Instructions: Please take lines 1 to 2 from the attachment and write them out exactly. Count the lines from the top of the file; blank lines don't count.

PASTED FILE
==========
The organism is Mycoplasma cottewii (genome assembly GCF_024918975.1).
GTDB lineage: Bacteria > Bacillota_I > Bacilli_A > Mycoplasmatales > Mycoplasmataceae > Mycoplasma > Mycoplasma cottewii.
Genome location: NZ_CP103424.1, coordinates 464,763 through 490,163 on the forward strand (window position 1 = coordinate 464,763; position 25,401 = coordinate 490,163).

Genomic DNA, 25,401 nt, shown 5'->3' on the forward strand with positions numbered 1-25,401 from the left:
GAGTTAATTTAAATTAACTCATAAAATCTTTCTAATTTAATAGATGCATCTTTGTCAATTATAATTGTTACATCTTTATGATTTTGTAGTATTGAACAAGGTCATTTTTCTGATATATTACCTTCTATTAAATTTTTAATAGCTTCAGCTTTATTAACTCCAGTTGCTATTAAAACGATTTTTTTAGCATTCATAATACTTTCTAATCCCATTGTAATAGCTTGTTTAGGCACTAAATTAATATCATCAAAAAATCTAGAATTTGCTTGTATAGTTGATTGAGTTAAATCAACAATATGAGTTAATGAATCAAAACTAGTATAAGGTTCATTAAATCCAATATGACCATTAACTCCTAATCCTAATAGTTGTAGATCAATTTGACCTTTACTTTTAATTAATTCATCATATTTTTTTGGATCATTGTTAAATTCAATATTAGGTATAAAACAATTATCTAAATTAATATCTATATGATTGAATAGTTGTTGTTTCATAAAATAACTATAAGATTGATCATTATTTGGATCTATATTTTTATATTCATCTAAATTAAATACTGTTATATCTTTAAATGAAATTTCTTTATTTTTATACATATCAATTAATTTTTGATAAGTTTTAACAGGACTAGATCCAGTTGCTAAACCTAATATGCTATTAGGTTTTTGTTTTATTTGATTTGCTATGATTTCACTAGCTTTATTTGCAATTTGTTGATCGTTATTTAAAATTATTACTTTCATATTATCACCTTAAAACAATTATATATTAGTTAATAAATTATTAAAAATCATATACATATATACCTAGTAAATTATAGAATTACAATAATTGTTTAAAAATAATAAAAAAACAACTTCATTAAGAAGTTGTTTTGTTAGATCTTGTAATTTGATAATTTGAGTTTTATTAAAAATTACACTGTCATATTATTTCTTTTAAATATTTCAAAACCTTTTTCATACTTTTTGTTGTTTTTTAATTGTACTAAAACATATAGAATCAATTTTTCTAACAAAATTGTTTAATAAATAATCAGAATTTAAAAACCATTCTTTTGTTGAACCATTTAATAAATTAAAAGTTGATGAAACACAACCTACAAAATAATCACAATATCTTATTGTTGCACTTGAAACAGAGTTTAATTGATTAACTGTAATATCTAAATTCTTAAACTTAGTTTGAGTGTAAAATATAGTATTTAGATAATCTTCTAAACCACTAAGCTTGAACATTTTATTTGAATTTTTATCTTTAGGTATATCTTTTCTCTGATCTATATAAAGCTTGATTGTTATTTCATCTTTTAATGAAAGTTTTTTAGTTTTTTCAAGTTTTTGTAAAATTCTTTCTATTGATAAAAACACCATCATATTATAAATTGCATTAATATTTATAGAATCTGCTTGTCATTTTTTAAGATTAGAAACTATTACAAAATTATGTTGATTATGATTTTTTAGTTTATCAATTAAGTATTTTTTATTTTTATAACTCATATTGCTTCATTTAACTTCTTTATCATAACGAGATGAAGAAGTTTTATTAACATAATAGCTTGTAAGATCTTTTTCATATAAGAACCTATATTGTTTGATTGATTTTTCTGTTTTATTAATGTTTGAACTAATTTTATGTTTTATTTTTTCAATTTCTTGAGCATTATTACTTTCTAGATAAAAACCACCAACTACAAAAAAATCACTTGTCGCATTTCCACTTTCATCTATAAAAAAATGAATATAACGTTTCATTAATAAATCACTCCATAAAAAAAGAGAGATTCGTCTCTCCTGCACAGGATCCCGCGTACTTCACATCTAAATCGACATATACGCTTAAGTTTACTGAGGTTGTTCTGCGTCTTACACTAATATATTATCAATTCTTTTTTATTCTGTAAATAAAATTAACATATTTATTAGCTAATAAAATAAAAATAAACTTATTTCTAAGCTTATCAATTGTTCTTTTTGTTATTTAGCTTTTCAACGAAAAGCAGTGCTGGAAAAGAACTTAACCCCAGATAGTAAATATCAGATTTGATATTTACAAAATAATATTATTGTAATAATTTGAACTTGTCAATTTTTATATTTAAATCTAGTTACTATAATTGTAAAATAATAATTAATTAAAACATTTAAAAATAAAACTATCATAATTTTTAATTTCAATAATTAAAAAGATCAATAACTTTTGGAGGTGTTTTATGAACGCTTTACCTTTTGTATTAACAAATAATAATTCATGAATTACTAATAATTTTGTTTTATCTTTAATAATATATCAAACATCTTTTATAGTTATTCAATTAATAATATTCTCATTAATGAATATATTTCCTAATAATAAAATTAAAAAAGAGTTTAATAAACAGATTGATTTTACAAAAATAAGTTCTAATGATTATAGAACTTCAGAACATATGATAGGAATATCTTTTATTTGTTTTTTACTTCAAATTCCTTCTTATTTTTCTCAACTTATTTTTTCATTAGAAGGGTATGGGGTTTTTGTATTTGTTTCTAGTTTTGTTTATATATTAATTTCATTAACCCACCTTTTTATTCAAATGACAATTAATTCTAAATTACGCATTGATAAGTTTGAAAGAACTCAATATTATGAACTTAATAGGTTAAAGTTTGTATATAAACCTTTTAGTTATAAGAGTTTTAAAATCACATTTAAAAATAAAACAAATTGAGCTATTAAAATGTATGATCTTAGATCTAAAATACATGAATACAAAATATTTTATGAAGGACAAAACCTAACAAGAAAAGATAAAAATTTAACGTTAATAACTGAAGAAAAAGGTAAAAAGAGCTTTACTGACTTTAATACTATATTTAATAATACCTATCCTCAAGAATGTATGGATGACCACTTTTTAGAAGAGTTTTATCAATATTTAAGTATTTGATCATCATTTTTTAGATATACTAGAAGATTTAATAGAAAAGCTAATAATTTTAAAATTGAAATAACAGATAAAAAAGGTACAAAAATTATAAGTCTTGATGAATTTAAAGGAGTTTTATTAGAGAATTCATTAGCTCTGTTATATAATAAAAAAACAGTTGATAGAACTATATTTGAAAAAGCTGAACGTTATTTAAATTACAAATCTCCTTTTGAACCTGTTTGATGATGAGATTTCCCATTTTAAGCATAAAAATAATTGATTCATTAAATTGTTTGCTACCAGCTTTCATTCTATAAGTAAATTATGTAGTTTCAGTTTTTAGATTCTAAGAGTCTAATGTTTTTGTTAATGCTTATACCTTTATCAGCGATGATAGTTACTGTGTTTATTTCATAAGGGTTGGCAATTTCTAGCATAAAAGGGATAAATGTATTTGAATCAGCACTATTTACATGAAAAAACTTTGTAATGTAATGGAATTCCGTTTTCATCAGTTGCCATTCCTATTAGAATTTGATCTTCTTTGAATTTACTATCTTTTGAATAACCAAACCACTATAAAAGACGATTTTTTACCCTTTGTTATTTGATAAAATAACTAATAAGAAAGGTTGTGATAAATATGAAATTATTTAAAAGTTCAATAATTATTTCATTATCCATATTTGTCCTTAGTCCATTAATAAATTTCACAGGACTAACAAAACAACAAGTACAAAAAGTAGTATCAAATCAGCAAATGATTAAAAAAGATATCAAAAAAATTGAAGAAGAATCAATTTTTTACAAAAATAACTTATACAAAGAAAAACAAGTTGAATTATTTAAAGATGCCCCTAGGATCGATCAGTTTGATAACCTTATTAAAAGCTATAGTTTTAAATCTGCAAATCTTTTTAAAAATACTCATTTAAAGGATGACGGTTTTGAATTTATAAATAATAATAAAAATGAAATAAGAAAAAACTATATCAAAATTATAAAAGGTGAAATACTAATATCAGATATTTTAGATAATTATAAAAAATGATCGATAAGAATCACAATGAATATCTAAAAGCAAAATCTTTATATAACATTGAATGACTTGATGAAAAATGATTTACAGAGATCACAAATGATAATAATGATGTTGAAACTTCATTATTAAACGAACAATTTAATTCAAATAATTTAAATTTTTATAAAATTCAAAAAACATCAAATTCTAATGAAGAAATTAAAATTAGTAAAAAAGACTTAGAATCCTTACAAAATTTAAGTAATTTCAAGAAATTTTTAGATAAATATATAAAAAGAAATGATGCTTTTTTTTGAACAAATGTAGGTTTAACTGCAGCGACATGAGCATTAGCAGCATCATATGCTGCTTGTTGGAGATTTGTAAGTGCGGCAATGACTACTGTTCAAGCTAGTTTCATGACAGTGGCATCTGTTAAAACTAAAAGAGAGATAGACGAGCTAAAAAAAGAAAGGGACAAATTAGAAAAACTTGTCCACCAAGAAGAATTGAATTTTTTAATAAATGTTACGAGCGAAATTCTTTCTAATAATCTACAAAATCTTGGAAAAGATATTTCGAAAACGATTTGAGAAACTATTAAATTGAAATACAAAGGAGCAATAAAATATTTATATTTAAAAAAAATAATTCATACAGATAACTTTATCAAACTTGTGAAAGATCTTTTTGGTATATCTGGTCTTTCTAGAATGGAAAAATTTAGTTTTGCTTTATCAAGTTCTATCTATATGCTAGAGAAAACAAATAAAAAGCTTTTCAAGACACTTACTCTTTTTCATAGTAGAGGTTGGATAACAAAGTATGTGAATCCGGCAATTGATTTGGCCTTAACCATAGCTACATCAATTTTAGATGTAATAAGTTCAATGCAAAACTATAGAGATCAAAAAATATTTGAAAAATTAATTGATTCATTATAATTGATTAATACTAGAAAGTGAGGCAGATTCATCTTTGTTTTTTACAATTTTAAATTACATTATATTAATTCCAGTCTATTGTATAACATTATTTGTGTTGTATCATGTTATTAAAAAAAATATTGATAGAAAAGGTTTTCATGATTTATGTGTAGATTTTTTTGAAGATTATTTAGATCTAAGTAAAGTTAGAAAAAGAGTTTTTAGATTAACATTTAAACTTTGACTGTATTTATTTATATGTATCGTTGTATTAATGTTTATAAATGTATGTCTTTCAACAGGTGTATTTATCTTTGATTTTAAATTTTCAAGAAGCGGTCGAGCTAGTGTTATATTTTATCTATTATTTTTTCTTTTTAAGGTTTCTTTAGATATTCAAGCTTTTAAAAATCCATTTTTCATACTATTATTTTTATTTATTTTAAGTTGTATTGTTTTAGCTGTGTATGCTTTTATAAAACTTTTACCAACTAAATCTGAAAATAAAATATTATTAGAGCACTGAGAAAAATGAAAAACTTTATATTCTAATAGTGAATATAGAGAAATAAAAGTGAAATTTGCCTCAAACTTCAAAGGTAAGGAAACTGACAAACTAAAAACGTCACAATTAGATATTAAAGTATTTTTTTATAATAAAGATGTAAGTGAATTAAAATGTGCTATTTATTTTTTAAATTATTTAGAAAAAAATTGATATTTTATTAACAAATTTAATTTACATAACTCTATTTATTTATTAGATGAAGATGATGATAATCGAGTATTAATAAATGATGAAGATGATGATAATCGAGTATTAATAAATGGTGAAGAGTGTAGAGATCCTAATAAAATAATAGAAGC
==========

The organism is Mycoplasma cottewii (genome assembly GCF_024918975.1).
GTDB lineage: Bacteria > Bacillota_I > Bacilli_A > Mycoplasmatales > Mycoplasmataceae > Mycoplasma > Mycoplasma cottewii.